procurement professionals ask for recognition in the PPDA bill. National Medical Stores ask that the bill recognises emergency procurement of medicines and medical supplies.
Procurement professionals in Uganda want to be included in the Public Procurement and Disposal of Assets Amendment Bill that is before parliament for scrutiny.
The professionals want recognition because their trade, procurement, is at the heart of any transaction both in government and the private sector.
The bill, among others, seeks to ensure transparency and accountability by streamlining the functions of the accounting officers and contracts committees by making them liable for their procurement actions.
Benon Basheka, the chairman of the Institute of Procurement Professionals of Uganda, wants the law to define who a procurement professional is and the roles. He says there is no profession that works without procurement.
Government spends over 70 percent of its resources on public procurement. It is estimated that 20 percent of the resources is lost through corruption.
Basheka notes that government needs to recognize the procurement professionals in the law to curb such vices. This, he argues, will in turn ensure proper service delivery.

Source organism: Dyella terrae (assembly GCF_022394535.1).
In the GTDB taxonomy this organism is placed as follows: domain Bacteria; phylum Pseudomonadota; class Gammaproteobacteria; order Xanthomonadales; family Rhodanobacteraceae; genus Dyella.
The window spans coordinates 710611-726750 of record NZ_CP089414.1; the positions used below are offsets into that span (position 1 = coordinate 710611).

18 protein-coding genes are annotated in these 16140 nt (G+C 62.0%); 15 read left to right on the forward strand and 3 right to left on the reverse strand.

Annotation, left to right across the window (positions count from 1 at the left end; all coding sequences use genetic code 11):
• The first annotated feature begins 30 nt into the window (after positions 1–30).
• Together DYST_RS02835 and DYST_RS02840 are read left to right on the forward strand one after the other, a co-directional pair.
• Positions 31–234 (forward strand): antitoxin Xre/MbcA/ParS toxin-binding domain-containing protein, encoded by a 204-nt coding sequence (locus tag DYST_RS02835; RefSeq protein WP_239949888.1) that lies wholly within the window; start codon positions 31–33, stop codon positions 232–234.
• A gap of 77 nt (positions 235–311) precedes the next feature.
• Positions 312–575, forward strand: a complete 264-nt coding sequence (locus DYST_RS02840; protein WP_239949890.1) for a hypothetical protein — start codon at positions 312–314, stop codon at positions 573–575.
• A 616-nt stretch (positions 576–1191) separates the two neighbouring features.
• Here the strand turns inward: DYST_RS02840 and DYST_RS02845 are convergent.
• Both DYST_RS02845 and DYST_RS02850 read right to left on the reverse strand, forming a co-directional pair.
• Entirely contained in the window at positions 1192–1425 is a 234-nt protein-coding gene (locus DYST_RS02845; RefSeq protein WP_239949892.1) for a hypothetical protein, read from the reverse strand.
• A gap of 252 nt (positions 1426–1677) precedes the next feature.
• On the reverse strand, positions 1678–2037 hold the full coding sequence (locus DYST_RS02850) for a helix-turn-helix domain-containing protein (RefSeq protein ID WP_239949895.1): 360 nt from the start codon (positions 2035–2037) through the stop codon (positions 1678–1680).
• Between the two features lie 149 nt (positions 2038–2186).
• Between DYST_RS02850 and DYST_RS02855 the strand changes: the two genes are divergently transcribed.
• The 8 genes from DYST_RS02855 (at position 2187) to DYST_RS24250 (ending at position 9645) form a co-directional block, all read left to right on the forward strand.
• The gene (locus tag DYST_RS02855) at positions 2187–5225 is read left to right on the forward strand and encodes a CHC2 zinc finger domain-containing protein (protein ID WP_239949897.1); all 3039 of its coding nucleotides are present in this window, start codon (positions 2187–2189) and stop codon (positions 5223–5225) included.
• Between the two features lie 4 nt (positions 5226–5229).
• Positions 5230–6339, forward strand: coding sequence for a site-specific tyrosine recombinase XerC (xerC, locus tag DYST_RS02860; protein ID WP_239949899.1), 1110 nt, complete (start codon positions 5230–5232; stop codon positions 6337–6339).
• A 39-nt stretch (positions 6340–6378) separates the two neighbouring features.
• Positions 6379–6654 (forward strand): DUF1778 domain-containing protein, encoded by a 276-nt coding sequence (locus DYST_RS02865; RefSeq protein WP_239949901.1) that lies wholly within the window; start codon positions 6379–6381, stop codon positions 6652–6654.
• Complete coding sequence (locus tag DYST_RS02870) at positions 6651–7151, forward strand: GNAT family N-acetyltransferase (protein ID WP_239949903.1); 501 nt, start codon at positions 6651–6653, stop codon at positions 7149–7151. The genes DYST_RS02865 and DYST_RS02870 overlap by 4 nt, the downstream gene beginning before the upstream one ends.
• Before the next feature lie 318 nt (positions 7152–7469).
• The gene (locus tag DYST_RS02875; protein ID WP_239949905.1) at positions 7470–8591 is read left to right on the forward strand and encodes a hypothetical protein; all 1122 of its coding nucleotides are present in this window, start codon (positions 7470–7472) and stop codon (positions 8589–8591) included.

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Robert Lugolobi, the Executive Director of Transparency International Uganda is in agreement. He notes that recognizing the profession in the law makes it transparent and increases value for money to eliminate corruption.
Procurement corruption is promoted when public servants connive with services providers to fleece public funds.
Lugolobi says that having professional procurement officers will help curb the vice.
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Meanwhile, National Medical Stores (NMS) wants the PDDA law to allow emergency procurement of medical supplies.
Kamare Moses, the General Manager , says the current law does not provide for the special nature of procurement of medicines and medical supplies. These supplies are lumped together will all other supplies under the PPDA law.
Kamare reasons that medicines and medical supplies are critical inputs in the treatment of patients.
Uganda gets more than 90 percent of all medicines and medical supplies from abroad. Most of the medicines and medical supplies are from India and China where they are relatively cheap.
According to Kamare, it takes at least 2 months between the time of placing an order to the arrival of the supplies to Uganda by sea. Other bulky items arrive by air.
But Frank Tumwebaze, the chairperson of the parliamentary finance committee, says NMS needs to draw up a list of drugs procured through emergencies to curb abuse of the law.